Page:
Патент USA US2046061код для вставки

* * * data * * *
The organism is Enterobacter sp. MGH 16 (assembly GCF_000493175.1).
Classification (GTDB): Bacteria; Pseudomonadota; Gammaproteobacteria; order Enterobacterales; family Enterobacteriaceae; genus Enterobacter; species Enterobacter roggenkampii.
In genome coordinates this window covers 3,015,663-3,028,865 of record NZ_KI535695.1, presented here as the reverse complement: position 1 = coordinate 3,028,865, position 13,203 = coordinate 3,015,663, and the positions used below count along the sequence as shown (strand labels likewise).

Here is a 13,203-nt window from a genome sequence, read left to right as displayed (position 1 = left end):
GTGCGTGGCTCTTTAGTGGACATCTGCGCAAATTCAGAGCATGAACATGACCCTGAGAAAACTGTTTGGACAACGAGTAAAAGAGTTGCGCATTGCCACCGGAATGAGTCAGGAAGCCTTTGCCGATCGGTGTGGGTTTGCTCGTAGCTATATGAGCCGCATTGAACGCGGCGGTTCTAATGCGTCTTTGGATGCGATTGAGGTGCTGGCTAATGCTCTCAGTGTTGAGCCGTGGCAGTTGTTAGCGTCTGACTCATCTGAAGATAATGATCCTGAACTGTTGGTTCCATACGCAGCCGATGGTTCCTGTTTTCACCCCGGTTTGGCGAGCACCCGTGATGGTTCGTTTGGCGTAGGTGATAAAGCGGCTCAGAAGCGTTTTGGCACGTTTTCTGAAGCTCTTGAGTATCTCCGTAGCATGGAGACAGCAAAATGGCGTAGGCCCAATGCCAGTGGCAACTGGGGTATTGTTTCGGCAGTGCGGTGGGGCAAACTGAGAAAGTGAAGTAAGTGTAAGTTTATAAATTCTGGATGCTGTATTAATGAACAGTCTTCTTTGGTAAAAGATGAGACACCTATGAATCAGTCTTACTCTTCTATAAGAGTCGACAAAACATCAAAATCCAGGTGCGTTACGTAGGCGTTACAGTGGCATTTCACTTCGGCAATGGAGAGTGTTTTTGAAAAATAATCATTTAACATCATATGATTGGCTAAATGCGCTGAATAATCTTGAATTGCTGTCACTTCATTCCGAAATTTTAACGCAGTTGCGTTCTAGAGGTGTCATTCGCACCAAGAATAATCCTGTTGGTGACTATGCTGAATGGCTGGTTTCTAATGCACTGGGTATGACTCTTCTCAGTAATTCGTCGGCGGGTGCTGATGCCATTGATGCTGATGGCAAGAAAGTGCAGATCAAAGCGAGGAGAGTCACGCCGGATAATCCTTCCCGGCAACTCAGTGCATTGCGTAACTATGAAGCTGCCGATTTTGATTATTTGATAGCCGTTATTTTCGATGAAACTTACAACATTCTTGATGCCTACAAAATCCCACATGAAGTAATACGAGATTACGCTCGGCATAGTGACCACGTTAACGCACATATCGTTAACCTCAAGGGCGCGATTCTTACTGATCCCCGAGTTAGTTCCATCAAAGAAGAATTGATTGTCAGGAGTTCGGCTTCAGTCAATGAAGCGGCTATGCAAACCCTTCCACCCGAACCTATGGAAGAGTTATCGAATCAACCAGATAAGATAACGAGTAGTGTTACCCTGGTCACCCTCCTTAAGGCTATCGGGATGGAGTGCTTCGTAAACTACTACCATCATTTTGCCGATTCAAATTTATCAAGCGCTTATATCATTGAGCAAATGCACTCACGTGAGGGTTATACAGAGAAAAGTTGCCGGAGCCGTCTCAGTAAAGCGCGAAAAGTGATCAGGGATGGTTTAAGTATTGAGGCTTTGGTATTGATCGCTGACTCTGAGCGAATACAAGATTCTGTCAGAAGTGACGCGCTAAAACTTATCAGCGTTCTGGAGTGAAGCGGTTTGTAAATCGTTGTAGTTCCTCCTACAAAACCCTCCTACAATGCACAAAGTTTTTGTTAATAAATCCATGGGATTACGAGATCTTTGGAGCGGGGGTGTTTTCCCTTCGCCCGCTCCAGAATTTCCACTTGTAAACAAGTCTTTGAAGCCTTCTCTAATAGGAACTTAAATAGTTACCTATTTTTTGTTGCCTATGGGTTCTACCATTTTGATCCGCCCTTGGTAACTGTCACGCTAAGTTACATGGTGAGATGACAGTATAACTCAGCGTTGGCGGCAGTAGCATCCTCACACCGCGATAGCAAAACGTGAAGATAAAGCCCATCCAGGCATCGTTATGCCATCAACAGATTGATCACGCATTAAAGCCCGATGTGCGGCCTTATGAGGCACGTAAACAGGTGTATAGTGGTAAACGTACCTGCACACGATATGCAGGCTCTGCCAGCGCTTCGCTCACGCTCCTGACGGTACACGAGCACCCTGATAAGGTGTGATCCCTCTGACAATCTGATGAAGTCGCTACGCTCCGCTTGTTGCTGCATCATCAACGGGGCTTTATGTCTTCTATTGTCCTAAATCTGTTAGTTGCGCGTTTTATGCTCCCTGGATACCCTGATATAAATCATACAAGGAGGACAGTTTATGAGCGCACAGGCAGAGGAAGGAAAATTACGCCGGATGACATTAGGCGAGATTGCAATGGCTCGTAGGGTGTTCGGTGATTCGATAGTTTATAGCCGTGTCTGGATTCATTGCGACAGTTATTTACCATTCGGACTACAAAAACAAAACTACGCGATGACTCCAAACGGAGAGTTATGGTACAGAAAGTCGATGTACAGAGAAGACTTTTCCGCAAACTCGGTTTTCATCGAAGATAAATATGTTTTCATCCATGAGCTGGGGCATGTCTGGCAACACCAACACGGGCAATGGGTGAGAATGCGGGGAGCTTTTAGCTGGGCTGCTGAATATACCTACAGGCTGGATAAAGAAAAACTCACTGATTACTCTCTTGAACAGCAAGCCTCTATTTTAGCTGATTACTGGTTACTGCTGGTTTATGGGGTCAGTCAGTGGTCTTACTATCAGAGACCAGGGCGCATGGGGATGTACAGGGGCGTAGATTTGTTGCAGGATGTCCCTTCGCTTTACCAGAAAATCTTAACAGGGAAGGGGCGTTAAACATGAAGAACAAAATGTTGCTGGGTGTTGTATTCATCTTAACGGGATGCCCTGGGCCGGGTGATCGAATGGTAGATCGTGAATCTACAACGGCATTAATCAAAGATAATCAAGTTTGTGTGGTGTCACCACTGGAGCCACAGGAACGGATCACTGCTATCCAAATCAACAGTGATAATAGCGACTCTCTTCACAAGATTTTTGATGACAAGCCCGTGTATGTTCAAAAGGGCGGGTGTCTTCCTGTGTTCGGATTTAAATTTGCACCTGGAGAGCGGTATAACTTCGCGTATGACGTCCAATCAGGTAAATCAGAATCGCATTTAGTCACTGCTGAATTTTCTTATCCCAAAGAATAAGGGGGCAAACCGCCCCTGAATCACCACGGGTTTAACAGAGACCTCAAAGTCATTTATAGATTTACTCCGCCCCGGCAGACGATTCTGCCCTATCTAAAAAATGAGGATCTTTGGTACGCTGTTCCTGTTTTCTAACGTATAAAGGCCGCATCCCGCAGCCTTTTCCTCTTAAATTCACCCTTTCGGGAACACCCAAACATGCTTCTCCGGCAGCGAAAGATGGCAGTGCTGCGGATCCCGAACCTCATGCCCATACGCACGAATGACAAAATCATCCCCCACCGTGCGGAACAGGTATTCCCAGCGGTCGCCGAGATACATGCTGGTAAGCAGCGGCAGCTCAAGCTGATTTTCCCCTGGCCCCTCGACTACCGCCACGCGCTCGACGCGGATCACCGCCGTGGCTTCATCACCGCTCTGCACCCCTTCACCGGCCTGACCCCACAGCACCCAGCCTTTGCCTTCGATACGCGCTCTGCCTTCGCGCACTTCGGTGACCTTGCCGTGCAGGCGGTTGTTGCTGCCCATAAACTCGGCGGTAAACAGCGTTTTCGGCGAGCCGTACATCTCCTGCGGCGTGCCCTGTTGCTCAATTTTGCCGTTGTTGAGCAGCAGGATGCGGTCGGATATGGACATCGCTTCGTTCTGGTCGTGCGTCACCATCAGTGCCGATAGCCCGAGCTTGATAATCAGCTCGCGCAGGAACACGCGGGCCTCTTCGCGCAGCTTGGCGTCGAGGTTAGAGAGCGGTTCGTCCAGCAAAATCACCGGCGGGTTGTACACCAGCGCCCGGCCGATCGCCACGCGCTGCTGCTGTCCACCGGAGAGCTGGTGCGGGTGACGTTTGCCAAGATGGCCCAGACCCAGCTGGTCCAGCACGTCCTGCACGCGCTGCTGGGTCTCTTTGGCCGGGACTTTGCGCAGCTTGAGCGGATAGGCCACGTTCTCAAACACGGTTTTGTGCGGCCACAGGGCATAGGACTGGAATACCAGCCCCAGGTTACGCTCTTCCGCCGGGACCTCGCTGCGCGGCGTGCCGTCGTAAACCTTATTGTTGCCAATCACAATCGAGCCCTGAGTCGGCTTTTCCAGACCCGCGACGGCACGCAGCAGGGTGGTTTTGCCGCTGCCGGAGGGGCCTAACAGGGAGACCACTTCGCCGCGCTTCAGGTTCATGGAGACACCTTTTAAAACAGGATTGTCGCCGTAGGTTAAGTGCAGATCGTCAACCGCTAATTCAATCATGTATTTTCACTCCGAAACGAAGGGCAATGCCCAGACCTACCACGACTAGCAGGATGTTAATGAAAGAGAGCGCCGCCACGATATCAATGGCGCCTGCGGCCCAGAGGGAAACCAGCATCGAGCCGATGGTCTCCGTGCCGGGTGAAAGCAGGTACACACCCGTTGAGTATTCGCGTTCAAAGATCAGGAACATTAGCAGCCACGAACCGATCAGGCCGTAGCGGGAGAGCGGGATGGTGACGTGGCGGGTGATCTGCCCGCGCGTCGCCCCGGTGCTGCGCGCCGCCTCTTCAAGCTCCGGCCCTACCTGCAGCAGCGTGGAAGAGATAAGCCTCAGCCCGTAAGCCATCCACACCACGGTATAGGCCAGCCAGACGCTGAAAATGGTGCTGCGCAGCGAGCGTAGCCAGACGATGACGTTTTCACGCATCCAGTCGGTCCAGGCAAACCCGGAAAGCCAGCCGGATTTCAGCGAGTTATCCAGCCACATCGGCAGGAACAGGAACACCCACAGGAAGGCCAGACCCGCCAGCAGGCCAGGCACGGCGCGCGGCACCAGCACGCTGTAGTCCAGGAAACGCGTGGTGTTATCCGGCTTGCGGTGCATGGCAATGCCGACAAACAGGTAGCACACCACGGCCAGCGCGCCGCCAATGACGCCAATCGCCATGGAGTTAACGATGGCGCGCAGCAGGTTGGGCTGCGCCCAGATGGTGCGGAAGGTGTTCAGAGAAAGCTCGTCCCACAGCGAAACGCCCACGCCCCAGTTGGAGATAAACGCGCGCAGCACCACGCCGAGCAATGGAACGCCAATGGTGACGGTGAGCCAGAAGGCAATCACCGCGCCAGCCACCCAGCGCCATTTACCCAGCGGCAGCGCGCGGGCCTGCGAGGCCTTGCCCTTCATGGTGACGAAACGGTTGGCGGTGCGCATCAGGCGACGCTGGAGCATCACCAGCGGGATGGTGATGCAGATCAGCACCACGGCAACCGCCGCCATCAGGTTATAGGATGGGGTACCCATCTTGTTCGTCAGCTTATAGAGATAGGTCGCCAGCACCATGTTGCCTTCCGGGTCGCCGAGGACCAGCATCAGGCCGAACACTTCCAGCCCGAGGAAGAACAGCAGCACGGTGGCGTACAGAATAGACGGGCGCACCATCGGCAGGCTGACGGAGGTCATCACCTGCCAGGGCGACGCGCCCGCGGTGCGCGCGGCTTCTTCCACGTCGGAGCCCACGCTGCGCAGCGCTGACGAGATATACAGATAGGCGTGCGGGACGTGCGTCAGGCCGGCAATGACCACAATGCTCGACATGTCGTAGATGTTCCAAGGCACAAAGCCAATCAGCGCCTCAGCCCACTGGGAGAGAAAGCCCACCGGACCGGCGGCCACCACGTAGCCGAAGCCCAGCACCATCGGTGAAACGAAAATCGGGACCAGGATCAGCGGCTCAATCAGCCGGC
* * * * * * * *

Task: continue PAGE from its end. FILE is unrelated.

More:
‘2,046,061 Patented June 30, - 1936 UNITED STATES PATENT OFFICE 2,046,061 COATED METAL Leo P. Curtin, Cranbury, and James M. Payne, Carteret, N. J., assignors to Curtin-Howe Cor poration, New York, N. Y., a corporation of New York No Drawing. Application January 10, 1935, Serial No. 1,258 17 Claims. This invention relates to coated metals; and it comprises an article of steel or iron carrying a thin black surface layer containing vanadium in combination with oxalic acid, said layer being hard, permanent, elastic enough to resist flex ‘ ing to a marked degree and serving as a bonding agent between the metal and subsequently ap plied paint, cohering to both; and it further comprises a method of coating ferrous metal and 10 preparing it for painting wherein the cleaned or pickled ferrous metal is exposed to the action of a solution containing tetravalent vanadium and oxalic acid and is thereafter washed and dried; all as more fully hereinafter set forth and as 15 claimed. In the metal ?nishing industry, it is now cus tomary prior to painting to apply some type of a protecting coating to the clean metal; this pre , (Cl. 148-65) oping at 10 per cent of the rate at which the bright metal alone would rust. The coating is therefore a rust retardant. We have found that coatings satisfactory as a protective agent for iron and steel and as a bond- 5 ing agent linking paint to iron or steel can be made with a solution containing vanadium oxa lates; and that these coatings exhibit a further advantage in that they offer a considerable re sistance to rupture by ?exing. Sheet metal so 10 coated can be bent at a very sharp angle with no tendency for the coating to crumble, even at the inner edge of the bend. The coating im proves the resistance of the sheet metal to sharp, heavy impact and is fairly resistant to high tem peratures, even up to 300° C. In contradistinc tion to the usual types of coating, this may be described as rust-proo?ng; it is not merely rust liminary coating serving as a basis for subsequent painting, varnishing and enameling. For the most part, it is difficult to secure completely pro retarding. tective coatings with ordinary types of paints and ?rmly cohering coating is formed and, after washing and drying, the underlying bright metal is wholly protected. The solution is made by dis varnishes applied directly to clean naked iron or steel. One type of preliminary coating often used is that produced by the action of solutions of By immersing clean pickled sheet metal in an 20 acidi?ed solution of a vanadium oxalate, a dark, solving vanadium tetroxid with the aid of oxalic phosphoric acid or of acid phosphates, on iron. It contains ferrous phosphate and often other phosphates as well. A solution containing a acid and the same chemicals are used in replen ishment. A slight amount of oxalic acid in excess is employed but it is not necessary to have free manganous phosphate is sometimes used. acid present in greater amount than suffices to prevent hydrolysis of the vanadium oxalate. A 30 pH ranging from 1 to 3 serves well. The coating bath should be rather hot, somewhere between 50° C. and 99° C. The time of treatment varies When 30 such a phosphate coating is washed and dried, it serves as a good basis for varnish, paint and lacquer. These coating materials cohere or bond better to the phosphated surface than they do to the naked metal. Besides phosphoric acid, other acids have been used as coating agents, the coat ings consisting of metallic salts of the respective acids used. A difficulty with most of these coatings of the prior art is that they do not resist ?exing well; if 40 coated sheet metal is bent at a sharp angle, there is a tendency to open flaws and crevices. Coat ings satisfactory in most other respects are apt to be de?cient in this; the coated metal often will not stand the manipulation necessary in making 45 up various things; automobile bodies, for exam ple. With a rupture in the coatings due to ?ex from 4 to 5 minutes to several hours. With 4 or 5 minutes treatment, the bath ordinarily gives ex tremely thin black coatings; but the thickness is su?icient for some purposes. 5 A- heavier type of coating is obtained with immersion for several hours. The color of the coating varies from a rich lustrous black to a dull black. It may be made decorative, in event no after-painting is used. With a rich lustrous black in the coating and a layer of transparent varnish, decorative effects are obtained. In making a typical coating bath in the present 0 coatings, while customarily called “rustproof”, invention, 166 parts of commercial vanadium tetroxid, V204, are dissolved in 10,000 parts of water with the aid of 260 parts of commercial oxalic acid. This bath contains the equivalent of 1.66 parts V204 to 100 parts of water, but higher are actually more in the nature of rust re and lower concentrations can be used. tardants. coatings can be produced with V204 concentra tions ranging from 0.3 to 4.0 per cent. A bath s0 prepared may be used inde?nitely long with oc casional replenishment of the contained vana 55 ing, there is the possibility of what is called “creeping corrosion”; rust appears under the double coatings and spreads inde?nitely. These In damp locations, with any frac ture or abrasion of the coating which exposes bright metal, rusting of the whole surface ulti 55 matelv occurs; the rust, however, perhaps devel Good 2 r ’ 2,046,961 dim and oxalic acid. The'vanadyl oxalate may be used in the corresponding amount. Commer ciaii vanadium pentoxid, V205, may be used in re plenishing the bath; it being reduced by oxalic acid to the vanadyl form. Additions of oxalic acid should be in the amounts required to keep the bath clear. Should a sludgeaof insoluble ferrous oxaiate or of insoluble ‘reduced vanadium compounds form it can be cleared up by cautious additions or? strong commercial hydrogen peroxid solution in the right amount; Ferrous oxalate is converted into ferric oxalate. Weak solutions give an undesirable dilution and it is not ad vantageous to add enough 'peroxid to cause sub 15 stantial oxidation in the bath itself. Bubbling air through the bath is sometimes expedient. An addition of V205 can sometimes be utilized in producing the limited amount ofoxidation wanted. The precise nature of the solute con 20 tained in the bathimade as described ante is not known and it changes after use in coating ferrous metal. Reduction‘ appears to take place; triva lent vanadium appearing. Ferrous oxalate is special purposesgdesirable to heat it. Heating may be up to a low red heat, of even by direct impingement of a ?ame. The color changes from black to dark blue. Undoubtedly, the oxalate radical breaks up. The bluish coating left after heating, however, has substantiaiiy the same de sirable physical and chemical properties, as well as the rust resistance, 'as an unheated similar coating. 1 The coating bath in the present invention is 10, acid, having a pH between 1 and 3. Alkaline baths do not give the same results; a vanadium containing, rust resisting coating’on ferrous met al. In an acid solutiomthe vanadium is present as a cation and a coating is formed containing 15 vanadium without production of iron hydroxids; without rusting the metal. 1 As stated, the presence of iron compounds in the vanadium coating bath is often advantageous. Conversely, it is found that small additions of 20 vanadium compounds improve the action of other oxalate coating baths. Iron is commercially coated by treatment with a solution of ferric also present. Ferrous oxalate although insoluble i,oxalate and a small addition of a vanadium com arpound to this bath improves the results; it gives a 25 in water and in oxalic acid solutions, has a rather substantial solubility in a solution of vanadium oxalates. In the use of the bath with iron and steel, ferrous oxalate can be formed and go into solution. The presence of this ferrous oxalate in 30 soiution is apparently desirable, up to concen trations of about, say, 0.5 per cent ferrous oxalate in the bath. In forming the coating the iron metal is at tacked and there is a production of ferrous 35 oxalate, some of which becomes part of the coat ing. Some goes into the bath. In the coating, there are trivalent and tetravalent vanadium; there are derivatives of vanadium trioxidf'VzOs. Vanadium'forms a number of different oxids and 40 they combine among themselves, so that it is possible that intermediate oxids between the trivalent and tetravalent are present, these'being in'combination, probably, with theioxalyl radical, although "vanadites of vanadium" or of ferrous 45 iron may be present. In some instances the coat ing appears to contain a basic oxalate which may be a vanadyl oxaiate corresponding to the for mula V204.VO C294. As stated, the ‘path always contains more or 50 less iron and this iron is useful in forming and contributing the coatings. It has been found that good ' coatings may be ‘obtained with baths in which the amount of iron present is greater than that incident to the formation and solution 55 of ferrous oxalate. Small additions of ferrous oxalate are sometimes useful in bringing the bath to its steady state. Sometimes ferric oxalate is ' added. Good coatings can be made with a bath containing about equal proportions of vanadyl 80 oxalate and ferric oxalate; say about 1.5 per cent or‘ each. ' The composition of the coating layer in all cases is complex but whatever its composition, it has the describedadvantageous properties. Its 65 resistance to rusting is about fouftimes as great as that of similar commercial “rustproofed” metal produced by prior processes. In comparative tests of the prior material and the present mate rial, with plates or “panels” each carrying three 70 coats of lacquer, they were sharply scratched to expose bright metal and’ comparative observa tions made at weekly intervals showed about 4 fold resistance in the present material. As stated ante, the coating is resistant to heat; 75 and, as a matter of fact, it is sometimes, for better coating. .The coating is darker and its rust resisting properties are considerably improved. Iron can be coated in a solution of oxalic acid alone although its action isprather slow and an addition of a small amount of vanadium 30 oxalate improves the results. While we have particularly described the use of oxalic acid in making the bath, other organic acids may be used, but, as we at present think, Solutions made with citric and tartaric acids give coatings which, made ‘ with less advantage. under the conditions described, are not as good as those made with oxalic acid. Phosphoric acid used as a substitute for oxalic acid in the direc tions given ante, produces a coating better than is given by tartaric orcitric acid under the same conditions. Good coatings can be made by these other acids, but their properties are somewhat different from those of the coating made with oxalic acid. In all cases, the bath should be acid to the do; scribedtextent, with a pH between 1 and 3. re preserving the desired acidity an addition of acid sodium oxalate is useful as a buffer salt. What we claim is:- , 50 1. As a new manufacture, a ferrous metal ob ject having formed thereon a rustproo?ng co herent surface coating containing oxalates and vanadium. 2. The method of rustproo?ng ferrous metals which comprises immersing such metal in a‘ 55 slightly acid solution containing vanadium as an oxalate. . 3. The process of ‘claim 2 wherein the slightly acid solutionI has a pH between 1 and 3. 4. The process of claim 2 wherein.’ immer sion is at a temperature between 50°- and 99° C. 5. In the rustproo?ng of sheet metal, the process which comprises immersing a plurality of succes sive sheets in a replenished bath containing a 65 vanadium oxalate, replenishment being by addi tions of oxalic acid and V204 and the tendency of both to deposit insoiuble products being cor rected by occasional oxidative treatments. 6. In the process of claim 5, as an oxidative 70 treatment, bubbling air through the ‘solution. '7. In the precess of claim 5, as an oxidative treatment, an occasional introduction of V205. 8.-In the process of claim 5, introducing hy drogen peroxid as an oxidative treatment. 75 , 2,046,061 3 9. In rustproo?ng ferrous metal articles and providing a protective coating, the process which coherent surface coating of a vanadium com comprises immersing such an article in a re pound, said coating being impervious and being plenished bath containing vanadium and iron as oxalates with enough excess oxalic acid to keep the solution clear, withdrawing, washing and resistant to rupture by ?exing or impact. 14. The article of claim 13 wherein the coat ing containing vanadium has the characteristics of a baked vanadyl oxalate coating. 15. An article having a surface of ferrous metal having formed thereon a. protective coherent drying. 10. In the process of claim 9, the method of replenishment which comprises occasional addi 10 tions of V204, of oxalic acid in the amount nec essary to keep the solution slightly acid and of an iron oxalate. 11. As a rustproo?ng method for ferrous metal, the process which comprises forming upon a fer 15 rous metal article a coherent surface coating con taining oxalates and vanadium and afterwards heating the article to break up the oxalyl radical. 12. The process of providing ferrous metal ob jects with a rustproo?ng coating whichmomprises 20 immersing such an object in a slightly acid solu tion of a vanadium salt, the acidity having a pH value of ,1 to 3. 13. As a new manufacture, a ferrous metal ob ject having formed thereon a thin, black, hard, oxalate coating containing a substantial amount 10 of vanadium in addition to other metallic oxalates. _ 16. An article having a surface of ferrous metal having formed thereon a coherent protective coating containing a vanadium oxalate in addi tion to iron oxalate. 17. A process of providing ferrous metal ob jects with a rustproo?ng coating which com prises exposing such an object to the action of an acidulated solution containing a vanadyl salt of an acid of the group consisting of oxalic, citric, 20 tartaric and phosphoric acid. LEO P. CURTIN. JAIWES M. PAYNE.